• Agatha Kempf

A Silent But Important Growth in The Craft Market

Updated: May 14, 2021

By Agatha Kempf


For over 15 years, the craft market has known an important growth, reaching £3 billion of sales revenue in 2020. Social media being a great key of it, the crafts have been made more accessible for a wider audience than before.



Kimono from Red Squirrel Store. Image by www.redsquirrel.store


Over the past year, it has been noticeable that more and more independent businesses, especially in the field of crafts, have become more popular over social media. From teenagers making jewellery in their bedroom, to working people pursuing their dream of launching a pottery business, social media has been a huge help for the boom of that movement.


But this is only a glimpse of the not so recent growth of the crafts market: in England, the number of people buying craft went from 6.9 million in 2006 to 31.6 million in 2020, getting the sector to enter the mainstream market.


That increase generated a whoping £3 billion in 2019 compared to the £883 million in 2006 in the total sales value despite a decrease in the average price per object sold.



Interview with Elspeth Dilley about people's purchases of craft.


Elspeth Dilley, 51, started her craft business Red Squirrel Store in 2017. She recently noticed that smaller objects became more popular: "Since we've emerged from pandemic lockdown, people are having to be very cautious financially so I would make smaller sales. But in better times, I would be selling my dressing gowns, sheepskin slippers and things like that, which are mid price, but genuinely useful.”




Workshop and crafted items of the Red Squirrel Store. Images by Elspeth Dilley


In regards to buyers, tendencies show there has been an increase in younger buyers with less specialist knowledge: in 2006, 1.1 million of buyers were under 35 compared to the 9.1 million in 2020. With the market becoming more mainstream and social media making it more accessible, entering the world of crafts has been facilitated for the younger generations.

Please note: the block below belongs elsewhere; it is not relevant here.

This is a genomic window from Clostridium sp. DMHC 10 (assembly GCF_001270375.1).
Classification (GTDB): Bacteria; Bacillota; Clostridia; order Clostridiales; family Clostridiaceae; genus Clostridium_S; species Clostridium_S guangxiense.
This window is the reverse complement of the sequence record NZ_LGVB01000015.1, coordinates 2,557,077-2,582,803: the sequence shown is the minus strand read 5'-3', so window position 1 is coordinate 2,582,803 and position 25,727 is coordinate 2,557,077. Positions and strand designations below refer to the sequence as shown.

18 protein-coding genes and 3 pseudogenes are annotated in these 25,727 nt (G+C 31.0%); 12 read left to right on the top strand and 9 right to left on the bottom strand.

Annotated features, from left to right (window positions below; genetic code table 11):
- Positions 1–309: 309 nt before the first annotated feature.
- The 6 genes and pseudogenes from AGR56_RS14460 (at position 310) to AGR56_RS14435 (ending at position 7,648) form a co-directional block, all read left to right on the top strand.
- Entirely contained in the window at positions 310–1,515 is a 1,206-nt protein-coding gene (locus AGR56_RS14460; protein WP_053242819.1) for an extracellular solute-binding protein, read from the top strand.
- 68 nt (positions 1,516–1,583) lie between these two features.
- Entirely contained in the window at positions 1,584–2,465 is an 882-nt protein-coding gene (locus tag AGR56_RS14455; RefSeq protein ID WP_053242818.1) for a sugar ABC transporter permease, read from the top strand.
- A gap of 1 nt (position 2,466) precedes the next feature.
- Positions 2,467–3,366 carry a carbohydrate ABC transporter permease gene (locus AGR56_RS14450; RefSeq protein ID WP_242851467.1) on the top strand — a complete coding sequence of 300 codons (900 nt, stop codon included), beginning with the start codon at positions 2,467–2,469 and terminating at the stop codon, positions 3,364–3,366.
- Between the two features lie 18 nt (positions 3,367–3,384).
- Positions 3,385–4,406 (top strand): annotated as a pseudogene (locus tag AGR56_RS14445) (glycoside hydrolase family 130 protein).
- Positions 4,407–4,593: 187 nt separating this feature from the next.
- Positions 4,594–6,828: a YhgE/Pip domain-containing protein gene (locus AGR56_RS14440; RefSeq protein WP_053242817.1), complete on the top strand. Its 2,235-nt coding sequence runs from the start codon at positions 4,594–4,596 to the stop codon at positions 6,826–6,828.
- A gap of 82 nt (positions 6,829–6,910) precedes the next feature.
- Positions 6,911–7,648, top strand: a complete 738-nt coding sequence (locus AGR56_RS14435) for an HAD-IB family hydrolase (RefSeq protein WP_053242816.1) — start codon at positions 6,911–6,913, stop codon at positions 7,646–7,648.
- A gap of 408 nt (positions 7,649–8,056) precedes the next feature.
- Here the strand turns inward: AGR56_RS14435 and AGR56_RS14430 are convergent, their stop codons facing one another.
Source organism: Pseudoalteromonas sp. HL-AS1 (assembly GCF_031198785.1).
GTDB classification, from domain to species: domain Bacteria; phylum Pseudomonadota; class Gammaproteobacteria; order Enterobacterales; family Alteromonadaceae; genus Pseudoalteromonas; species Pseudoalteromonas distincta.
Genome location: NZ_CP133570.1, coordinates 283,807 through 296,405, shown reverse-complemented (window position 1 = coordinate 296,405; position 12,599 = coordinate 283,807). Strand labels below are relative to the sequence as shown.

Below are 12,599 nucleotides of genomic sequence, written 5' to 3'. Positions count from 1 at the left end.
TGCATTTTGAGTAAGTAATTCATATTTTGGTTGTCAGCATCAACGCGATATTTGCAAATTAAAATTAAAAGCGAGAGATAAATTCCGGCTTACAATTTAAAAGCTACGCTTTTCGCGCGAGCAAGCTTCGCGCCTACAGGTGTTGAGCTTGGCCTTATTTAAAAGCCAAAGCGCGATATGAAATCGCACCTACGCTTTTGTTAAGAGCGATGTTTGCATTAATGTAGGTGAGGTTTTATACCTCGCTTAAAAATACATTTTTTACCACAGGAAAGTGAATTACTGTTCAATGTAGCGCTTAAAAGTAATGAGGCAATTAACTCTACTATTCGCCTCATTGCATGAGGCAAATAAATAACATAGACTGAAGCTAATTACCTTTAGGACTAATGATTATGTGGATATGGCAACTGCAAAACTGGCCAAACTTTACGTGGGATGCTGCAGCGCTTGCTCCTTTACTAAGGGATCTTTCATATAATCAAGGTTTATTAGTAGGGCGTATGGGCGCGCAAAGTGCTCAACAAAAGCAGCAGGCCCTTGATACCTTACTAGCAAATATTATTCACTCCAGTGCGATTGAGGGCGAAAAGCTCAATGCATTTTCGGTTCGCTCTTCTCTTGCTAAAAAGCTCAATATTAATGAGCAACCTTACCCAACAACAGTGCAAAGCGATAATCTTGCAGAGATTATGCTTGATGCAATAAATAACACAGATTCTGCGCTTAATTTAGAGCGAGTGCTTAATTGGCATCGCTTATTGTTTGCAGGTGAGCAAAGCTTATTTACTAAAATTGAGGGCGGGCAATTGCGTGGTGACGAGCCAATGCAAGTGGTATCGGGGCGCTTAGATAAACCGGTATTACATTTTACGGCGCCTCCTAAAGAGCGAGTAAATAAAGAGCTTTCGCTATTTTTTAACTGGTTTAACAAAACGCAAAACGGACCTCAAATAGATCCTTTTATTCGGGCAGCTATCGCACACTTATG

Alexandra Agoshkova, 23, film producer, says she enjoys purchasing crafted items: “It gives me a sense of satisfaction to know where and how exactly the product is made. Plus supporting small and local businesses makes me feel more connected to my community and being a part of the local economy, especially in these times.”


Times and context that inevitably affected the craft market: according to a Covid-19 impact survey by the Crafts Council in March 2020, 63% out of 600 craft makers were unable to continue making crafts because of studio closures and personal commitments.


Despite this being the biggest business impact for most makers, we can only hope the craft market can be rebuilt in a way to sustain both local and global economy, and allow more creatives to enter this fascinating niche of the arts.


Information found at The Market for Craft report by Crafts Council.